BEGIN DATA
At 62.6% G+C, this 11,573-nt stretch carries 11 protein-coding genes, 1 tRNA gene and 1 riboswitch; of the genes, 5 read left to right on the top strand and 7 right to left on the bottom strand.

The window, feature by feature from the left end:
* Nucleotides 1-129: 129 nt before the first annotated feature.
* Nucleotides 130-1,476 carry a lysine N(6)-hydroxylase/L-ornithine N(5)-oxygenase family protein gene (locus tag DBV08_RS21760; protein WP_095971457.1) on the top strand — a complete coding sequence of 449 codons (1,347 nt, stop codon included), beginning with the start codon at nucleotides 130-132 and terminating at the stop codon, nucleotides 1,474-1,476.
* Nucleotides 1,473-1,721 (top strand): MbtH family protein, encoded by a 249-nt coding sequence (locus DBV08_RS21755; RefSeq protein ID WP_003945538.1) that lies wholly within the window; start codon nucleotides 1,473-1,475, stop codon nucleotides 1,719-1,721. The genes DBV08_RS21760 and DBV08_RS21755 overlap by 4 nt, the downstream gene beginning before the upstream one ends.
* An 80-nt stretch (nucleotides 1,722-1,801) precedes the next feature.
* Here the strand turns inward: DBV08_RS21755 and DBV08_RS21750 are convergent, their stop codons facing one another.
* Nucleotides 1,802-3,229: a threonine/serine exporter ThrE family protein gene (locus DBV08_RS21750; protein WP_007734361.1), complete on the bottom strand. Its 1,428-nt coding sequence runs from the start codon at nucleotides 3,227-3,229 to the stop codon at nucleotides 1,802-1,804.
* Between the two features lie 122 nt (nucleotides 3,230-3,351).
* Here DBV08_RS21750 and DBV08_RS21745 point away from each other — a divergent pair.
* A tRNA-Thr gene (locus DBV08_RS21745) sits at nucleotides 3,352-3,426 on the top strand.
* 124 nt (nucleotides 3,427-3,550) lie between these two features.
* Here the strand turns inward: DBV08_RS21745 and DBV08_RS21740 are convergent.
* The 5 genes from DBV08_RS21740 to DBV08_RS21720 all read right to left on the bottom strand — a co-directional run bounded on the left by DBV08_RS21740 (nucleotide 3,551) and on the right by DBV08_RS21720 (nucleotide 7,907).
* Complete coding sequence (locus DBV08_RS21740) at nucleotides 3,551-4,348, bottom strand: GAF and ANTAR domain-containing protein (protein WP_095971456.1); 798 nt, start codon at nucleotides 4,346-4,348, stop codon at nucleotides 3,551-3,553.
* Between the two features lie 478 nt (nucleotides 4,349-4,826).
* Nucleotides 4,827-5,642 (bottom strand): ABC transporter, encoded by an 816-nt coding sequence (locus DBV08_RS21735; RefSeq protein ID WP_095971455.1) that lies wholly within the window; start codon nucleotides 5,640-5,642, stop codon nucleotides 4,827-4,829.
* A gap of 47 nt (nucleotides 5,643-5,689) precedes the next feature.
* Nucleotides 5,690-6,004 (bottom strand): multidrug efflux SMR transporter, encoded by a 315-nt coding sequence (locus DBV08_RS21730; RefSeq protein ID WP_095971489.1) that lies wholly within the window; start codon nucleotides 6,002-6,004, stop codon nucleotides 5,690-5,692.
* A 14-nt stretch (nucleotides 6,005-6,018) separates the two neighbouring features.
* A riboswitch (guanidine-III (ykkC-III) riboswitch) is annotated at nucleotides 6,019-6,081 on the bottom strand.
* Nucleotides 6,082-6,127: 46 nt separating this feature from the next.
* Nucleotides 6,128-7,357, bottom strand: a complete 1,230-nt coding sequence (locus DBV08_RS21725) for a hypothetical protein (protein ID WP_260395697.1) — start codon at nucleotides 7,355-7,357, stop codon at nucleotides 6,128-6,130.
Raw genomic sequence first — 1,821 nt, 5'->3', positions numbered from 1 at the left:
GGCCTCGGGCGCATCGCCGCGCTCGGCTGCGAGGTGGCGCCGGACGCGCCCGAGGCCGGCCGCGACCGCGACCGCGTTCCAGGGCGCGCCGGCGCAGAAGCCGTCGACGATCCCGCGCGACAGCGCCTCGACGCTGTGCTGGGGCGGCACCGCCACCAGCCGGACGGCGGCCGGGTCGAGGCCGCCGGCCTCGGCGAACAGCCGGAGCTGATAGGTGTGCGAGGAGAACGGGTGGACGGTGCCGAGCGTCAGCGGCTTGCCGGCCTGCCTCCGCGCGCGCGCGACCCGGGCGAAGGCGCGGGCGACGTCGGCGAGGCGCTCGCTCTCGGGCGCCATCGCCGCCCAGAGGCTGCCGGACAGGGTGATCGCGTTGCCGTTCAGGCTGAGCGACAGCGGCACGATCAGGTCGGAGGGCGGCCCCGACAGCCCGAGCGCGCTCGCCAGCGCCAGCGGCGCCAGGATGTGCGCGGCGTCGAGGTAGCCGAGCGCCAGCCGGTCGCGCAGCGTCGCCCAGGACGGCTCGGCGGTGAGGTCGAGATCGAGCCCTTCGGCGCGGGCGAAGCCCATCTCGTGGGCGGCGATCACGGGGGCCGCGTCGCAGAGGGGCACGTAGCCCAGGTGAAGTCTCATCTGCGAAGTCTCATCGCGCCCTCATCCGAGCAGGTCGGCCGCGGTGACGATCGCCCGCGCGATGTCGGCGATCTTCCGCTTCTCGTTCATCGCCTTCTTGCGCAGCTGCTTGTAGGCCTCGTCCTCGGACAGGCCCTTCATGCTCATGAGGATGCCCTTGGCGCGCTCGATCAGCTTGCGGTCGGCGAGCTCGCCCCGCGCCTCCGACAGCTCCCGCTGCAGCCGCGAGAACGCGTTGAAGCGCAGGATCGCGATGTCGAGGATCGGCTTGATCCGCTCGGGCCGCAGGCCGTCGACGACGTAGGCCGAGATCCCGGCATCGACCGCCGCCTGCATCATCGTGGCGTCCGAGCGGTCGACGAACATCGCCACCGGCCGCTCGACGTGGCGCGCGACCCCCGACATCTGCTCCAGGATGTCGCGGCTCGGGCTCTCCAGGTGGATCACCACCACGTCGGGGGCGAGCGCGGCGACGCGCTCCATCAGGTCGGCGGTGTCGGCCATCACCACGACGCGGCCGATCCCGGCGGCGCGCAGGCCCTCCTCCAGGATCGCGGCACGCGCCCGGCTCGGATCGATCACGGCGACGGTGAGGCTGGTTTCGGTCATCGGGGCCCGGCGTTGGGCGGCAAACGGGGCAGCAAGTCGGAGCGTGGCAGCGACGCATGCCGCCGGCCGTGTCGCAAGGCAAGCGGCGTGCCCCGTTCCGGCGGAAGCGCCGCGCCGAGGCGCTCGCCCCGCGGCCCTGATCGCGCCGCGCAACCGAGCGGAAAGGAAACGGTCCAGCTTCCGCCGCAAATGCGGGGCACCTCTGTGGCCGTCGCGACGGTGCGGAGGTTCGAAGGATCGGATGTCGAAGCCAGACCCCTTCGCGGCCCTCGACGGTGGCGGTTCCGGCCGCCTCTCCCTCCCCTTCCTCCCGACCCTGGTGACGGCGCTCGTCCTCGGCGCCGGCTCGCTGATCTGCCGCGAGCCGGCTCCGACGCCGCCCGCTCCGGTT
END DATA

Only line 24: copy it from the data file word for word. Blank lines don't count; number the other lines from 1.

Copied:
Raw genomic sequence first — 1,821 nt, 5'->3', positions numbered from 1 at the left: